Shed hunting for antlers left behind by winter bucks is great, if you’re doing it right.
Contrary to a common misconception by those unfamiliar with hunting, deer naturally shed antlers. They have many uses, both in interior decorating or as a means of attracting deer during hunting season with antler rattling. The trick, of course, is locating a pair of naturally shed antlers first.
As hard as deer are to track, their antlers can be even harder. Deer tend to keep to remote, hard-to-reach areas, especially in the winter months. Additionally, there’s no guarantee the antlers will be easy to find even if you stumble on the right area. The odds are good that the antlers could be lost under debris or swept away in the nearest body of water. Moreover, the antlers are rich sources of calcium. Many animals, particularly squirrels, may beat you to them.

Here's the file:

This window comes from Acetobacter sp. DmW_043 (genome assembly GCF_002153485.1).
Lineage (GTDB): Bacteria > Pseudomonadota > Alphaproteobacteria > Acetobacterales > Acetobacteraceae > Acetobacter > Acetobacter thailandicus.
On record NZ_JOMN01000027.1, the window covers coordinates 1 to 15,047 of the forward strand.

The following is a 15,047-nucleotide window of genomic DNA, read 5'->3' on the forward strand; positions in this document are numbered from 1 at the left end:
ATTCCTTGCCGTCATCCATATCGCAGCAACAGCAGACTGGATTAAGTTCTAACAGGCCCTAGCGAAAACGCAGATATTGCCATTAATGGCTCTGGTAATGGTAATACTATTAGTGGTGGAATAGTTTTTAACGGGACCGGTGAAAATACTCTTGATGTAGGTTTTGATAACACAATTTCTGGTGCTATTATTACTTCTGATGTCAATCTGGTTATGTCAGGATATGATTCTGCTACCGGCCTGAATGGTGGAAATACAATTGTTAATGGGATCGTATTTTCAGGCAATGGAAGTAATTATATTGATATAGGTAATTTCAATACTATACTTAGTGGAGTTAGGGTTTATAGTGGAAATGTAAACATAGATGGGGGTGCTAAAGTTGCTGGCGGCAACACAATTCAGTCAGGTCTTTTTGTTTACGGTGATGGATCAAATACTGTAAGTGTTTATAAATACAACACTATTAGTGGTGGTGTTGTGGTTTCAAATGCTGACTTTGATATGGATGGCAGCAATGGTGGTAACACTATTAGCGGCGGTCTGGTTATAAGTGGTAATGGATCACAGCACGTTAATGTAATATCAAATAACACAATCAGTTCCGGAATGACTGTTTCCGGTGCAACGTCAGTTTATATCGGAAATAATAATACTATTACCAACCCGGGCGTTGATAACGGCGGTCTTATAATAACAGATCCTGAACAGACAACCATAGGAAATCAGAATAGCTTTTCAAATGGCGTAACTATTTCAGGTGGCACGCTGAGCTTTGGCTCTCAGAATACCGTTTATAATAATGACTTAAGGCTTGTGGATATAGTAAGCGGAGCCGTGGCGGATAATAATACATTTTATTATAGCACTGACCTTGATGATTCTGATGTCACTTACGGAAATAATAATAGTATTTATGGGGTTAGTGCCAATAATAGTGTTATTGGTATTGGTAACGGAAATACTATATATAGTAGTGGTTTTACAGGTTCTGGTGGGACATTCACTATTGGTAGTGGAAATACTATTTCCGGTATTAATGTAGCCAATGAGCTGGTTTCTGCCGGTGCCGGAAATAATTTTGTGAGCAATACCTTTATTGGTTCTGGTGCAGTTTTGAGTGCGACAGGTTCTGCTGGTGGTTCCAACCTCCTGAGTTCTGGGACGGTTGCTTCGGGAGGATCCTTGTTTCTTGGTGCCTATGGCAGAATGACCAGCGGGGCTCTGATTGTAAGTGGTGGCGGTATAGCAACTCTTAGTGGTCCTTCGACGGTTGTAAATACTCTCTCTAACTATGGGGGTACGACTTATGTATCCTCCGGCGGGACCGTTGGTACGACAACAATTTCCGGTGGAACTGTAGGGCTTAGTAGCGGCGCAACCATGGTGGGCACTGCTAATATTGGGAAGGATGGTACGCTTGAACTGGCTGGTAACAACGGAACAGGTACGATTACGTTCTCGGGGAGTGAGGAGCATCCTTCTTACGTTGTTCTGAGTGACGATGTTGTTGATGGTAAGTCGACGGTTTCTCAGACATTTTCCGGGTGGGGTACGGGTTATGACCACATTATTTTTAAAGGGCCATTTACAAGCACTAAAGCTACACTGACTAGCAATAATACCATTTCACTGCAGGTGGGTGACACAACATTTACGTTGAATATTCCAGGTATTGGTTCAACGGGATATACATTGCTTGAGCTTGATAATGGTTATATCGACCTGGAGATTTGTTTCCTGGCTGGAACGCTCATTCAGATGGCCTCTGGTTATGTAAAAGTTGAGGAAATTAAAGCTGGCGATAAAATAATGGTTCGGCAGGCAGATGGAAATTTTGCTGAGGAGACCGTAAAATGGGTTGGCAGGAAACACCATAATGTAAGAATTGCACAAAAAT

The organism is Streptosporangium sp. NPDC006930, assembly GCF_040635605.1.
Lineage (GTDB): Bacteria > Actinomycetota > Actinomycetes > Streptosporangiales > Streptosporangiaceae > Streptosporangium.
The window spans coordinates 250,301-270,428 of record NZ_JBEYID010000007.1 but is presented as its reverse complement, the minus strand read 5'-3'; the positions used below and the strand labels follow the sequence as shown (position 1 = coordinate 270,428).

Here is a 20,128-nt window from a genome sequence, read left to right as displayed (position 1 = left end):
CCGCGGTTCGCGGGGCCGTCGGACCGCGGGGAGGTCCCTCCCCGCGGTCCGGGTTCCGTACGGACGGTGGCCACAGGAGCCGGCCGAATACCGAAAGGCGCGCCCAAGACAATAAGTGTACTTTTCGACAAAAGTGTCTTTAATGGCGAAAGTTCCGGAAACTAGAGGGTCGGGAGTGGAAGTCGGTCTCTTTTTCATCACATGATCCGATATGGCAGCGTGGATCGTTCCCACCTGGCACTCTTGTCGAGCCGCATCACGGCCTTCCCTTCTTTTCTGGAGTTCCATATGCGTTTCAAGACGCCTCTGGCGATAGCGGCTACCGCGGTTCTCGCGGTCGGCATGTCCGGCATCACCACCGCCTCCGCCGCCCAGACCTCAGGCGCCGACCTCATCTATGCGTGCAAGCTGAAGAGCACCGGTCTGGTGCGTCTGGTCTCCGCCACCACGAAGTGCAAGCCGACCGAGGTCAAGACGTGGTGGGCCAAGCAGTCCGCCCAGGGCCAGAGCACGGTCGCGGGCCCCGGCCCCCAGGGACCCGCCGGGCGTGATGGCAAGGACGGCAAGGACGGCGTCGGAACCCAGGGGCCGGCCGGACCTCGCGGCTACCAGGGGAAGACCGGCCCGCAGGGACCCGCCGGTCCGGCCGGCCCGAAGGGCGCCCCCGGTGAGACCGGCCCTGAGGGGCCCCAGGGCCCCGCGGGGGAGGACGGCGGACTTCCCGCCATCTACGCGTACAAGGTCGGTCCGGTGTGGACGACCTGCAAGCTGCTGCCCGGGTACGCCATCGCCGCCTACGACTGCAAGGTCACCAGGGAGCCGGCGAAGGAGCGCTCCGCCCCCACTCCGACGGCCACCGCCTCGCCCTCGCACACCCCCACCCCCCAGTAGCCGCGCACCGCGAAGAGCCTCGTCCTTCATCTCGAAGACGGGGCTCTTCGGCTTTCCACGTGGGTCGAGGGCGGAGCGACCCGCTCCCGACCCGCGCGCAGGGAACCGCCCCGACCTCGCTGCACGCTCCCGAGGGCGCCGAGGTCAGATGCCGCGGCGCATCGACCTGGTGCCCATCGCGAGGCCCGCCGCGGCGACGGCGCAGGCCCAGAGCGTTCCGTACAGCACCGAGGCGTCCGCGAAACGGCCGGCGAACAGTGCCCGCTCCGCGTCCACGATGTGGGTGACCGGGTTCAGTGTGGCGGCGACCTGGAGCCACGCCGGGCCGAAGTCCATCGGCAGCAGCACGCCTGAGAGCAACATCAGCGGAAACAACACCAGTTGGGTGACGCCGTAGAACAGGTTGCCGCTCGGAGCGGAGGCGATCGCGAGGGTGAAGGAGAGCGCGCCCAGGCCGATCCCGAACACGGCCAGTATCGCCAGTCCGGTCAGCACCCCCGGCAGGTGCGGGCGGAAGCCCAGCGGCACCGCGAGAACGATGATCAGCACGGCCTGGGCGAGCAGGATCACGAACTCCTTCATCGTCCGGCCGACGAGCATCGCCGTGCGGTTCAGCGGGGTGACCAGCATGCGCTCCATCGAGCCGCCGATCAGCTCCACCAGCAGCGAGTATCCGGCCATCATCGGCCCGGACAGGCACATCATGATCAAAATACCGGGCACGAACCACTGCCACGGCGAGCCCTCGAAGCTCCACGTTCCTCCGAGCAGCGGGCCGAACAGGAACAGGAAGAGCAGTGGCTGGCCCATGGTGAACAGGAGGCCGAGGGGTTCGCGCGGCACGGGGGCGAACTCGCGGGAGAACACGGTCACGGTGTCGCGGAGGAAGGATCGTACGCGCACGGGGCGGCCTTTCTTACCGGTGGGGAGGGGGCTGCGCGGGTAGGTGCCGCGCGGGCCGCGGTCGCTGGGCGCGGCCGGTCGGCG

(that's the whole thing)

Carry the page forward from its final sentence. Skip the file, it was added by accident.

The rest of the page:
READ MORE: How To Shed Hunt
Nonetheless, the hunt can continue even if you’re not allowed to use your rifle or bow. Take these tips seriously if you want to have success shed hunting.
Start looking early
Most deer drop their antlers around mid-March, but some start as early as January. The sooner you start searching, the more likely you’ll beat other animals for the antlers.
Find feeding and bedding areas
The areas a deer frequents are likely to be the best places to look for antlers. If you walk between these areas, you’re likely to find your prize.
Fences are a great place to look for antlers. They can snag if a buck tries to go through, or jolt off if one tries to jump over.
Keep looking up
Antlers can snag in branches or bushes. Don’t look so intently at the ground that you miss what could be right at eye level.
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Be prepared to walk
Finding antlers is going to require a lot of legwork and time outdoors. Be sure to wear comfortable clothes, pack water, and pay close attention to wherever you do find antlers. Odds are this could be an excellent hunting spot next season.